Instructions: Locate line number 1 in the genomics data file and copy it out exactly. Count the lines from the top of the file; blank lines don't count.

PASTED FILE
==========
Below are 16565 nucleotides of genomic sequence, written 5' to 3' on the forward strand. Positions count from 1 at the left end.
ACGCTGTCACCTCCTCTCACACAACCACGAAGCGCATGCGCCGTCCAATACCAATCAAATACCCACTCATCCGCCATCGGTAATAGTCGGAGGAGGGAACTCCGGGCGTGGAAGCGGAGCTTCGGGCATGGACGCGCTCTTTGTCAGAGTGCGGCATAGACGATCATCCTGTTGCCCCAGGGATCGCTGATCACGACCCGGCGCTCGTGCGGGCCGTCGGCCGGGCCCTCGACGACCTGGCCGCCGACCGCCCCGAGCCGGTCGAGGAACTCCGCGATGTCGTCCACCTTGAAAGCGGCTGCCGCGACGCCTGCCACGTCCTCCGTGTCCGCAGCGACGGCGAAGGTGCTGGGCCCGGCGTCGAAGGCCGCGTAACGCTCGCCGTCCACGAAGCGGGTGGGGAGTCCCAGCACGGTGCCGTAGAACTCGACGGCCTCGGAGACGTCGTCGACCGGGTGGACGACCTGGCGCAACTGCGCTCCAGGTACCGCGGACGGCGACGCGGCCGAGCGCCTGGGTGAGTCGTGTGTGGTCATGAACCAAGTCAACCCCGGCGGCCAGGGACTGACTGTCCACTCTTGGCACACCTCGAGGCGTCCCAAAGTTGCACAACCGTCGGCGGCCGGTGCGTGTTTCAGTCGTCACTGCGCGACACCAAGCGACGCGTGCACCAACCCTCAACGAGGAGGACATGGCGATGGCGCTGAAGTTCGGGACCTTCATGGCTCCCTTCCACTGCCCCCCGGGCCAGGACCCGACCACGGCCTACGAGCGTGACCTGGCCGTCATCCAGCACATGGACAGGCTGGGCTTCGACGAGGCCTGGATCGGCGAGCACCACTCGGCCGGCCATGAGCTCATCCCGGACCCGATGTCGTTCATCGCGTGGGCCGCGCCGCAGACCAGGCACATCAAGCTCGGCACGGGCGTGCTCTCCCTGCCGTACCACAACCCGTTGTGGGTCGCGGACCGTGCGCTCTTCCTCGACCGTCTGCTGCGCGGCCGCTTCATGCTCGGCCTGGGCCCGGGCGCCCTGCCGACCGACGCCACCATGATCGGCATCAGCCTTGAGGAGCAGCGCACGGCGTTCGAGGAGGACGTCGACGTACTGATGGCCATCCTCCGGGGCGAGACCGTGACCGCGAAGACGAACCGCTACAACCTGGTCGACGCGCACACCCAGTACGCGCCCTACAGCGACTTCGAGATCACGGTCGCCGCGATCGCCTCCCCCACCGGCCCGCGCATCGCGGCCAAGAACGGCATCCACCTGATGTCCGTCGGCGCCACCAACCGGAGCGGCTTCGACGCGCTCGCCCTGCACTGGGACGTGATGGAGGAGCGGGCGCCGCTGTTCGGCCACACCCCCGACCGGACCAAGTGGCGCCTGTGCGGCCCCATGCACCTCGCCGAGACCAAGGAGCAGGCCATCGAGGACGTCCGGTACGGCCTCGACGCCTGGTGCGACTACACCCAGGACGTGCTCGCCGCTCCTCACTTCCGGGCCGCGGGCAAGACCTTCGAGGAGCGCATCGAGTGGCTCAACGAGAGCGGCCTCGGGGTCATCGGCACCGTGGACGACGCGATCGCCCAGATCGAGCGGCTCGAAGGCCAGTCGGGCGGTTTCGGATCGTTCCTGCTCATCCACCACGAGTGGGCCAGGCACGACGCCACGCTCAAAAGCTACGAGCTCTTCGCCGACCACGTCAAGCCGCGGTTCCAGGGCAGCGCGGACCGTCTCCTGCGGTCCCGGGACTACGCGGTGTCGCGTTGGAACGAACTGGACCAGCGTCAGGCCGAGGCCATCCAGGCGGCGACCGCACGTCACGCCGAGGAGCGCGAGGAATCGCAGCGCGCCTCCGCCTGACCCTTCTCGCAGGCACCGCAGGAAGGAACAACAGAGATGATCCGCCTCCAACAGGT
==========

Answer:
Below are 16565 nucleotides of genomic sequence, written 5' to 3' on the forward strand. Positions count from 1 at the left end.